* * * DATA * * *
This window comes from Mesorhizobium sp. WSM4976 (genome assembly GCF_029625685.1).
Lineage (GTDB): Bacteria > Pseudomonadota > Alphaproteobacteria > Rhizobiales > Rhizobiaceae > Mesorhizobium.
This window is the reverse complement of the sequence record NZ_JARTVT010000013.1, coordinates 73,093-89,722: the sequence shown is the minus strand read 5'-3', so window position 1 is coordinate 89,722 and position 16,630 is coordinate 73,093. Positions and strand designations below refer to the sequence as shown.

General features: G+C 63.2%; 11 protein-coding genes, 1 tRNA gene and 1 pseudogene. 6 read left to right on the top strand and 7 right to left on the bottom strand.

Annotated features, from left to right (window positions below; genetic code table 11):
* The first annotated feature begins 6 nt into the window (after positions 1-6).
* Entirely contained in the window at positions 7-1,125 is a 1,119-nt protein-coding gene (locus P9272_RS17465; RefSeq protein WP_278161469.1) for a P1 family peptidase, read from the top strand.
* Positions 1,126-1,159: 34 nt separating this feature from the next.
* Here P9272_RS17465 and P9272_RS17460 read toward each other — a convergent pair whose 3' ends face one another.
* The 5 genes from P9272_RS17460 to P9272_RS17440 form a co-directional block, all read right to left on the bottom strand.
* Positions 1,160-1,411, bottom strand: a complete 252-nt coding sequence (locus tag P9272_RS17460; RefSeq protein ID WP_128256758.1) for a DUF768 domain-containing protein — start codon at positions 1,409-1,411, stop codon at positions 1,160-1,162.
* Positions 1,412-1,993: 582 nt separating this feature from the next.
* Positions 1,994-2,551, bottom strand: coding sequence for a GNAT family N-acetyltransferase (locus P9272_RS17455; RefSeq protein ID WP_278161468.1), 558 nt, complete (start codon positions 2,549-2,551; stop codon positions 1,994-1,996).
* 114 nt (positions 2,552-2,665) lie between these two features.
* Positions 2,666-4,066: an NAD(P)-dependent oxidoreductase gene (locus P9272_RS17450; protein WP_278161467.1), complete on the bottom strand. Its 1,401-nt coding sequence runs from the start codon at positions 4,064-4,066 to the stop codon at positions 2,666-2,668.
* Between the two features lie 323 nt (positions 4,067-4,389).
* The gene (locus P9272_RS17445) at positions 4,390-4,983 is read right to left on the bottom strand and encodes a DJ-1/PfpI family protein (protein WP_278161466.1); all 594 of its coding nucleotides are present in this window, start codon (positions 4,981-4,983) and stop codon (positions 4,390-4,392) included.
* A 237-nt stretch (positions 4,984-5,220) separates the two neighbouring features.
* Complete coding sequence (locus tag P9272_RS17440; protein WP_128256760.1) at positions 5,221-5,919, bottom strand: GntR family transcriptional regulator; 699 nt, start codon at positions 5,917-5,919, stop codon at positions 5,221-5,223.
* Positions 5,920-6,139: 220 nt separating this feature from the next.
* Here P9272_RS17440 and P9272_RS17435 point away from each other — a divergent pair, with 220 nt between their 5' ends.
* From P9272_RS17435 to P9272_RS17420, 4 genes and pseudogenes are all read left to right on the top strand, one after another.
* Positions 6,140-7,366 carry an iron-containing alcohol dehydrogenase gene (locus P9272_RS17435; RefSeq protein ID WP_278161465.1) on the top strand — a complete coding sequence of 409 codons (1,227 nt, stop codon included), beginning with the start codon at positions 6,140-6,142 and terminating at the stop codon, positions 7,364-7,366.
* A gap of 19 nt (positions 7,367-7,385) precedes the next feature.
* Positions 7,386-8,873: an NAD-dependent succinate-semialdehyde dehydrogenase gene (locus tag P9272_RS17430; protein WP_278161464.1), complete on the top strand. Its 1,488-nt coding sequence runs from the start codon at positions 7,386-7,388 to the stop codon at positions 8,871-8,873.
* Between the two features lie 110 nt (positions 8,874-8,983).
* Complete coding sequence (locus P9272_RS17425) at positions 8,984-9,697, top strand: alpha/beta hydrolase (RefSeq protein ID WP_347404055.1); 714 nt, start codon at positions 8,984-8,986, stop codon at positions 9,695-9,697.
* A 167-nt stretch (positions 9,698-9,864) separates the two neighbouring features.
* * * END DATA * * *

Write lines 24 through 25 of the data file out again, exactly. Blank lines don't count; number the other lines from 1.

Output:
* A gap of 19 nt (positions 7,367-7,385) precedes the next feature.
* Positions 7,386-8,873: an NAD-dependent succinate-semialdehyde dehydrogenase gene (locus tag P9272_RS17430; protein WP_278161464.1), complete on the top strand. Its 1,488-nt coding sequence runs from the start codon at positions 7,386-7,388 to the stop codon at positions 8,871-8,873.